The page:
Having said our goodbyes to our friends and family in London, we departed Wednesday morning for the airport. We managed to lock a rucksack in our Air BnB on checkout and spent half an hour trying to regain entry, eventually managing to persuade a very sceptical Turkish neighbor to let us in. Bags in hand, we took the coach to Stansted airport and boarded our flight to Cologne. Our GermanWings (a EuroWings division) flight delayed by an hour or so, but we had plenty of time as our connection, also GermanWings, was delayed by another couple of hours. The flight was at 95% capacity and we were lucky enough to be trapped in the middle of four seats with no access to the aisle. Despite it being a 12 hour flight, there were neither refreshments nor in-flight entertainment so we tried our best to sleep for most of the flight.
On landing we found our driver with our name on a sign who drove us to our hotel. The hotel kindly let us check in early, but rather unkindly had left the room exactly as the previous tenant had! A polite reminder and one hour later, housekeeping had set the room straight. We went to the train station to book our overnight train to Walvis Bay and then headed to the famous Joe's bar in Windhoek (vind-hook) for some fries, battered mushrooms, and a surprisingly delicious savory fruit salad. Back to the hotel for 3 hours sleep in the horizontal position before preparing for the train.
The 'business class' tickets we booked (for £7.50pp) secured us a re-used 1980's airline seat in the fully reclined position (not optional). The train was due to depart at 19:55 but we were told we must board at 19:30 latest. After boarding the train it seemed most of the other passengers were local women with heavy suitcases that all needed help lifting them into the overhead storage. Workout complete, we prepared ourselves for departure and after a 2.5 hour wait a locomotive passed by on the adjacent track, merged with ours, and after a loud clunk and some yelling, we started moving.
The train moved at a steady 25mph, stopping occasionally to let another train pass in the opposite direction or to let a passenger off in a curiously remote location. The on-board entertainment started half way on mute (no subtitles), ended, recommenced, and was unmuted 1/3rd of the way and allowed to play through to the end. It featured Tom Cruise, Egyptian mummies, and Dr Hyde. 3/10. As it looped again for a third showing (first with audio), it was abruptly canceled for a showing of "Son of Bigfoot". I'm not sure which was worse. Wes Anderson would have been a much better fit.
After finally falling asleep, we were awoken at 6am by the ticket conductor to collect our ticket and tell us "Walvis Bay?" to which we nodded. Expecting our stop shortly we watched the sunrise over the desert. After an hour, I checked the satellite phone and realised we were about an hour from Swakopmund, which is an hour from Walvis Bay so decided to get some more sleep.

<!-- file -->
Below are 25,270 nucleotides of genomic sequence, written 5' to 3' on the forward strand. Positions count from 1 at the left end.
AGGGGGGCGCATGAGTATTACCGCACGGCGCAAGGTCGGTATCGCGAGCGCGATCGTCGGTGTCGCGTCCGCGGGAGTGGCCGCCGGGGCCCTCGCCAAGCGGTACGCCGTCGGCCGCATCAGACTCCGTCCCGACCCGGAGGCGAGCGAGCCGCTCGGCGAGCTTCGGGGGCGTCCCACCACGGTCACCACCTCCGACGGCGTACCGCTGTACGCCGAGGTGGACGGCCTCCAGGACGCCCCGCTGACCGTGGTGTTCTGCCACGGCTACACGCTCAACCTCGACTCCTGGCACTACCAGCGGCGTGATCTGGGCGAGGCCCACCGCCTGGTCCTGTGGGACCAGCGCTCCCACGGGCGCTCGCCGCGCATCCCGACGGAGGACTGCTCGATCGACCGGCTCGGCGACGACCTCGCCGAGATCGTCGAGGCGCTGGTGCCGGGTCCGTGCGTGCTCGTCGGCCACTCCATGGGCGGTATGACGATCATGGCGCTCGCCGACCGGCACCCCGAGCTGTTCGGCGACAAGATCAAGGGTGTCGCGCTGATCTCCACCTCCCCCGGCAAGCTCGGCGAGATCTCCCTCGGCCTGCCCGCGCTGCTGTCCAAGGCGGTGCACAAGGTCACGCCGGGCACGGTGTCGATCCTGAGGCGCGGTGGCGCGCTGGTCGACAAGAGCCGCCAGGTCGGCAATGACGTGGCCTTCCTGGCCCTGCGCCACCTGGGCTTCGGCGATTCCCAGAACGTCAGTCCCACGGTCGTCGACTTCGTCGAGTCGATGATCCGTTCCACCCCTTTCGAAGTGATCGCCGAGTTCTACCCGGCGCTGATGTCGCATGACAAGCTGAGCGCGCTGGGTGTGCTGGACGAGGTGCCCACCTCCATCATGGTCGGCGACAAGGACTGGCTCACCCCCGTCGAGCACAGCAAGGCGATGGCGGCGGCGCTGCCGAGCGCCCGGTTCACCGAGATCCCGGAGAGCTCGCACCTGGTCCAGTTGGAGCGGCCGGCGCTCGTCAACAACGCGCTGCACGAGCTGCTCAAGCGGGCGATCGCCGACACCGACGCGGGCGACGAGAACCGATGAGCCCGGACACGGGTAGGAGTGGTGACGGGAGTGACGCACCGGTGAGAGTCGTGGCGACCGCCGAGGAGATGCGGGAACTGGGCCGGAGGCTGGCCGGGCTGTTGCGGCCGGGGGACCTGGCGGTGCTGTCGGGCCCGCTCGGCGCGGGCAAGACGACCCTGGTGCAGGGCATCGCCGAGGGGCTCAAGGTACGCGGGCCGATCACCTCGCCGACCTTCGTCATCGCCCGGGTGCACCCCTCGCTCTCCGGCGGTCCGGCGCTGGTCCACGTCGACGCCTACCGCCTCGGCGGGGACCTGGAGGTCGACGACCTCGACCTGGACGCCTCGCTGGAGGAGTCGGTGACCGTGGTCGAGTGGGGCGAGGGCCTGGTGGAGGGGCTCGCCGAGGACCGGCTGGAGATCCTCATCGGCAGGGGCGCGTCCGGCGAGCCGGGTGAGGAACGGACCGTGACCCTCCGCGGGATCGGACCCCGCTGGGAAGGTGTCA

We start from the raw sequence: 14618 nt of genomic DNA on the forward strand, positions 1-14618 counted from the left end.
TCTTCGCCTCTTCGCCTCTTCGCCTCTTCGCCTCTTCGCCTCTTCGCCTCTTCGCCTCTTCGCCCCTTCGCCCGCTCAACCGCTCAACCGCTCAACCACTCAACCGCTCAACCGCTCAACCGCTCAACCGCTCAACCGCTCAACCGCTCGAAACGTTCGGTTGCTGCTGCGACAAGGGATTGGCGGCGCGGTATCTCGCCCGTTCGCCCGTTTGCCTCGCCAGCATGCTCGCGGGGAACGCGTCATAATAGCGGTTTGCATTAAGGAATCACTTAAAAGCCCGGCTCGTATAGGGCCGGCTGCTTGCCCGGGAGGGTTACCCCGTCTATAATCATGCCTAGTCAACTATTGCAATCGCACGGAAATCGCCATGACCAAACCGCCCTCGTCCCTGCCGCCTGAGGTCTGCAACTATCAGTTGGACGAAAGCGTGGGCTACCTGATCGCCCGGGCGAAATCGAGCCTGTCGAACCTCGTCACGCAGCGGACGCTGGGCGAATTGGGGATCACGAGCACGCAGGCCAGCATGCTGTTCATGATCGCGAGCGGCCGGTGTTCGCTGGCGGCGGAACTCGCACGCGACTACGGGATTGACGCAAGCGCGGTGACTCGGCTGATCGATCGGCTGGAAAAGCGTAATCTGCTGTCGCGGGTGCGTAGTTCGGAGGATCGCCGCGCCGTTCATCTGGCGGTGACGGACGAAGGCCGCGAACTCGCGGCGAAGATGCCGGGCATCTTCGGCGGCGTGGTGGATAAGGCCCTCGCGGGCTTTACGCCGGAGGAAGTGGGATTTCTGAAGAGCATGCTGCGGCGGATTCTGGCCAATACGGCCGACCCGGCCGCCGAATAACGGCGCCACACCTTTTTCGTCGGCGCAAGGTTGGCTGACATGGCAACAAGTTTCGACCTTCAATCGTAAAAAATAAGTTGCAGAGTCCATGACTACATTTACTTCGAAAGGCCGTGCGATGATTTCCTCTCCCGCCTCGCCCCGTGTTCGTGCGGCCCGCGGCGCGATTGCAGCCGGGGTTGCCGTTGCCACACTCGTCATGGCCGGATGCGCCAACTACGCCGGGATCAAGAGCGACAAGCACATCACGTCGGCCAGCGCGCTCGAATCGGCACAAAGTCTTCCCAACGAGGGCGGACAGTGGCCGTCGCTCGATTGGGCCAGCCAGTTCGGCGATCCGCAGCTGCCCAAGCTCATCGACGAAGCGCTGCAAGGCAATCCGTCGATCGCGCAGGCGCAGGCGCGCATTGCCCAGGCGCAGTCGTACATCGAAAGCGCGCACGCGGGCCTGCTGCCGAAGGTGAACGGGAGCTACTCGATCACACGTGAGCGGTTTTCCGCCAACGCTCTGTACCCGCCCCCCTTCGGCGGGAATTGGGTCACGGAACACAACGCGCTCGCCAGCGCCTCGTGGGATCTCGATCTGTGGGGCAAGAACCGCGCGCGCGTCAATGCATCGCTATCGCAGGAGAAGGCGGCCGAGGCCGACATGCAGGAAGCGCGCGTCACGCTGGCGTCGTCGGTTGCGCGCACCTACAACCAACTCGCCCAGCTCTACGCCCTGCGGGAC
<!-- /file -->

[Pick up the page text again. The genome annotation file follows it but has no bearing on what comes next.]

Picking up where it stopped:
When we eventually arrived at Walvis Bay station we were three ours late and our lift had given up on waiting and had left. A premium-rate phone call to the hotel later and a driver arrived at the now deserted station to collect us and our bags. The Guest house we had booked online was undergoing maintenance so we were put up in another hotel. I was suspicious about the whole affair until we were shown to an enormous suite with a bath big enough for 6 people. There was little time to enjoy it however as almost immediately I got a call from our Namibian agent and had to take a taxi back to the port to sign a power-of-attorney. By the time I had got back and sorted some things out it was time to go back to the port to get the truck out. Kim did not have a port permit so waited at the agents office making conversation for 2 hours while I was to witness the Friday-afternoon bureaucracy. I got into the back of a car with Jason and his colleague and we drove to the port.
Without wishing to bore anyone I'll skip over most details about releasing the vehicle from the port. It took about 2 hours and involved leaving the port three times to get stamps, visit notaries, and collect more paperwork. After the keys were released, we were left to find the truck in the port which took a while but provided an opportunity to tour the port and the ongoing Chinese construction site, within which we found the truck. Just outside the port, a man appeared to sticker the truck, apparently the result of a phone enquiry Jason made but even he was surprised. £10 later the truck had the required hi-vis stickers, Jason declared it road legal, and we shook hands and drove the truck back to the hotel. The truck's wing-mirrors tickled the sides of the gate posts reversing in and the bemused staff, obviously expecting a pickup truck, found a place at the back of the car park for it. Aware that this was likely the last time we would stay in a hotel for the next year, we made the most of the amenities then went out for dinner. The following day we started our truck-trip officially and had earmarked a spot on the beach to stay for a few nights.